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When setting up Resource Quotas in a Namespace, remember that there should be a fair amount of architecture design and decision-making around the process because Pods won’t deploy if the Quota has been met. For example, if you limit the memory to 512Mi, but you try to give a Pod 2GB of memory, there will be an error that looks similar to the below.

Error from server (Forbidden):
  error when creating "name_of_manifest.yaml": pods
"app name" is forbidden:
  exceeded quota: memorylimit
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The Need For CPU Rate Limits

In the last section of this blog post, I wanted to bring up a controversial topic; CPU rate limits.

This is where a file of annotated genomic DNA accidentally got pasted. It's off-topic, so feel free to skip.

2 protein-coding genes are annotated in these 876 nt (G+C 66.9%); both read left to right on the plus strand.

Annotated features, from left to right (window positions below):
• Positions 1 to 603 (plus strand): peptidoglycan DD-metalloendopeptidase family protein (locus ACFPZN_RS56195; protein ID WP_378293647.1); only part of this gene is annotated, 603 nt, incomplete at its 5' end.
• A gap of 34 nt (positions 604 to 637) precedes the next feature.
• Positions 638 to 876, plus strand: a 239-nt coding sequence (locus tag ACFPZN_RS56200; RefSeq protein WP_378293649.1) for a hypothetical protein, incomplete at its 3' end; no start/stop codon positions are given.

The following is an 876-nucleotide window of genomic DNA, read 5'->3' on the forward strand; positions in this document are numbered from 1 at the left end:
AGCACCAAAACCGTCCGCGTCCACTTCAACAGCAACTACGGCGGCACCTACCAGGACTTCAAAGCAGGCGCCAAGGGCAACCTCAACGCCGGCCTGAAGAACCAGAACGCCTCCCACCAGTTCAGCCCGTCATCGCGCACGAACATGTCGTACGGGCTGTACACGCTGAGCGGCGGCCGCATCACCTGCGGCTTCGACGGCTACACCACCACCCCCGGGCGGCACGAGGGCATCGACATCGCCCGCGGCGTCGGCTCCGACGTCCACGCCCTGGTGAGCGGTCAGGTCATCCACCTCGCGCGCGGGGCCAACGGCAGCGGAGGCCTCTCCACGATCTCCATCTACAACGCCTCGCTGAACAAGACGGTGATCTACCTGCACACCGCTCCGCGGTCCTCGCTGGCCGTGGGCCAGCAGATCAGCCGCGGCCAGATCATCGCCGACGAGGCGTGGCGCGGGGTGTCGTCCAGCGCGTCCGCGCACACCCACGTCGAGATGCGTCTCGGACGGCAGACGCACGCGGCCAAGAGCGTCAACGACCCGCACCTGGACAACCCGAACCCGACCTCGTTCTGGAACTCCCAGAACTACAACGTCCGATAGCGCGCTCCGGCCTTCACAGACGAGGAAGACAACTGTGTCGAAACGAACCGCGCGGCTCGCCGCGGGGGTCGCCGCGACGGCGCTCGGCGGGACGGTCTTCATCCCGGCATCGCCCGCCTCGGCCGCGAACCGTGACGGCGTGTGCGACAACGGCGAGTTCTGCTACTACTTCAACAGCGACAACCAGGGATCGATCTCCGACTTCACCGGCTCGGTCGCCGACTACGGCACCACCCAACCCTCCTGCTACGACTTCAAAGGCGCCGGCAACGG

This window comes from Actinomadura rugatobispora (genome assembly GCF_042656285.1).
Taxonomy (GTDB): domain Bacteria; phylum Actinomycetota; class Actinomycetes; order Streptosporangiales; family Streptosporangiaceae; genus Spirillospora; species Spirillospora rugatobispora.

There are two primary reasons to think about CPU rate limits.

The first is for benchmarks. If you’re benchmarking an application, the resources are going to sky-rocket. Because of that, you want to ensure that you don’t give your Pods unlimited resources.

The second is for language-specific needs. For example, if you’re using an older version of Java (somewhere around version 8u131 or below), JVM is unaware of the limit of resources and attempts to more consume memory and CPU than what’s actually needed.

There definitely isn’t a huge use-case for CPU rate limits. However, there are a few that do exist and you should be prepared to handle them if the need arises.